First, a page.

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FCS 3102: Developing Inclusive Partnerships in Early Care Settings: Search Strategies

Crafting a Savvy Search Strategy

Creating your search strategy

Create your search strategy based on your thesis statement.

  • Think about the concepts, keywords and synonyms that describe your topic. 
  • Sample topic: How do school gardens benefit students?
    • school:    primary, k-12, high school
    • gardens:   kitchen gardens, schoolyard gardens
    • benefit:     effect, impact
  • Can't think of anything besides the words in your research statement?  Start with those you have. 
  • Searching for articles?  Most databases have a Thesaurus.  You can view recommended and/or alternate terms.
     

What type of information do you want?

  • Books, articles, websites? 
    • Some tools contain a mix of resources like books, articles, and websites.  Some search more narrowly. 
  • Current or historical?  Scholarly?  Qualitative or Quantitative?  Statistics?  Primary or secondary?
    • Depending on the tool, you may be able to include this aspect within the search statement.
  • Does the tool have Limit or Refine options?  Does it allow you to sort by publication year?

Step-By-Step

Select a discipline-specific database

  • Think about your topic.  Who would be interested in it?  Educators, Psychologists, Sociologists or Multidisciplinary?
  • Find databases based on subject areas here:  Browse all Databases
    • Click on related broad Subjects to see recommended databases.  For example, Education to then search Education Source and ERIC - the two key education databases.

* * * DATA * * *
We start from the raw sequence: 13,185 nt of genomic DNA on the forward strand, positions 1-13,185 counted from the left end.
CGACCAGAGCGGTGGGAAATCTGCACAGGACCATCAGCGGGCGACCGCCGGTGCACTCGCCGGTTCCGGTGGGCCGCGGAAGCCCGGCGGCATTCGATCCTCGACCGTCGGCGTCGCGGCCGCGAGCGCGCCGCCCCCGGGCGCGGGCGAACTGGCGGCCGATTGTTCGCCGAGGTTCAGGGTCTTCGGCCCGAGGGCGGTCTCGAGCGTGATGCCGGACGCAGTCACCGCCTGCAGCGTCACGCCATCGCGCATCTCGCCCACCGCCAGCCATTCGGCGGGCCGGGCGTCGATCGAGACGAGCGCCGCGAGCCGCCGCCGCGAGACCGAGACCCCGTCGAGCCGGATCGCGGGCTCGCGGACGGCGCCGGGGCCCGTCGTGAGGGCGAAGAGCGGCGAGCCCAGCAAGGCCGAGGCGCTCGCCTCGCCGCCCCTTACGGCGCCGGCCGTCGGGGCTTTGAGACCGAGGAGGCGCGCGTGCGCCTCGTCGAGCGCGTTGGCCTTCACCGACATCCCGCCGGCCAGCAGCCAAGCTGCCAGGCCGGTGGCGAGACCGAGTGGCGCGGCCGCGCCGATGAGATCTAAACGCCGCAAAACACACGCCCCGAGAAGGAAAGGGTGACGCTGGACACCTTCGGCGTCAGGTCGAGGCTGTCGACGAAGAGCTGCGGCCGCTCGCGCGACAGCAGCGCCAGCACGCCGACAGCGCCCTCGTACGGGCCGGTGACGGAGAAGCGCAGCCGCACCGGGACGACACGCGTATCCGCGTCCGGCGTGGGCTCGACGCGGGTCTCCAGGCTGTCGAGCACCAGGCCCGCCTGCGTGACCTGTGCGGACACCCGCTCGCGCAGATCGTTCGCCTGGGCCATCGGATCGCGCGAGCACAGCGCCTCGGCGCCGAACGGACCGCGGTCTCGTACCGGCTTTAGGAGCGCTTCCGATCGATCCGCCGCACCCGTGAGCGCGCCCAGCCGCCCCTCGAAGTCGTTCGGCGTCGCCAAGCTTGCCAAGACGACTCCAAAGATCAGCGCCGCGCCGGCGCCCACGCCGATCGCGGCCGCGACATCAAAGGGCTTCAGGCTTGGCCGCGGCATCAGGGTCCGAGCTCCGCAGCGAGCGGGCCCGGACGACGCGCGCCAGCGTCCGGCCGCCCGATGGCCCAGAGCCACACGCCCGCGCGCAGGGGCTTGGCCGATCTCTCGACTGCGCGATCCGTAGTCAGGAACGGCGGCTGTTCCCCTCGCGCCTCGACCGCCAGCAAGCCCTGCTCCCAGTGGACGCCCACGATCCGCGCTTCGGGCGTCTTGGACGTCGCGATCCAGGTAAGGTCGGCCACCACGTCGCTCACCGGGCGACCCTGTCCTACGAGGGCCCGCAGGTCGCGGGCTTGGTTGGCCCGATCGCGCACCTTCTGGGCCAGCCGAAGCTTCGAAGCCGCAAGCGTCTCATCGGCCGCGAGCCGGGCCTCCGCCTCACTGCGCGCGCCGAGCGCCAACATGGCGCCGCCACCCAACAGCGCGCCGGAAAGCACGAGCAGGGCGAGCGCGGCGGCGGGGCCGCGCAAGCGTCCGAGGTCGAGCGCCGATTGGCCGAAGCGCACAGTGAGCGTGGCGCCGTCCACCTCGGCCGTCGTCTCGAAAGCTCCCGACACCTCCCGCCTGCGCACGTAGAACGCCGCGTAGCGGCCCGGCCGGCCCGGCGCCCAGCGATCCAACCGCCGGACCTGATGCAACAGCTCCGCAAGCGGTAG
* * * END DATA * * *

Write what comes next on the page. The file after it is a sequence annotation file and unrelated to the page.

• Logging in from off-campus?  You'll be asked to authenticate.  Follow the prompts.


Enter your search

  • Use the Advanced Search option.  It gives you more control in search techniques.
  • Search tip:  Use these tools when structuring your search:    and     or      *      "  "
    • Use     if the word has multiple endings -   effect*    would retrieve effects, effective, effecting
    • Use  "  "  to search for a phrase -   "higher education"
    • AND  between terms finds articles with both terms; OR  finds articles with any or all terms
       


 

  • Sample topic: How is ADHD impacted by diet?
     
  • An Advanced Search would look like this:


Database search options vary.  Explore:

  • Thesaurus - See how terms are defined within a database  
     
  • Field Searching - The default search is broad. You can change the field in which your term is searched.
    • Search Tip:  Changing the search field can help to narrow down your search results.
    • Try changing the field search to the TI (title), AB (abstract), SU (subject) and many more.
    • What are the field definitions?  They differ.  See the database help screens for details.


 

  • Limits - Review the options within your discipline's core databases.
    • You can Limit your search results to only Scholarly (Peer-reviewed)
    • Search Tip:  Are you new to this topic?  Don't Limit to Scholarly at first.  Read the abstracts of articles even if they aren't scholarly.  You can learn about the topic.  Then Limit to Scholarly.


Examining and refining what you've found:

  • Browse through the titles and read the abstracts of related articles.  Are the search results relevant?  
    • If yes, note the subject, keyword, or descriptor terms.  You can use those in another search.
    • If no, tweak your search using newly identified terms.
    • Also search in another database. 
      • Note:  Is the database in a different discipline?  Consider that the terms may need to be changed.  Ex.:  "Primary" would be different in an education and political science database.
    • Search tip:  You can search multiple databases at one time.  See Note above.

Education Librarian

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Jennifer Woods
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Contact:
Belk Library and Information Commons, 037A
(828) 262-8160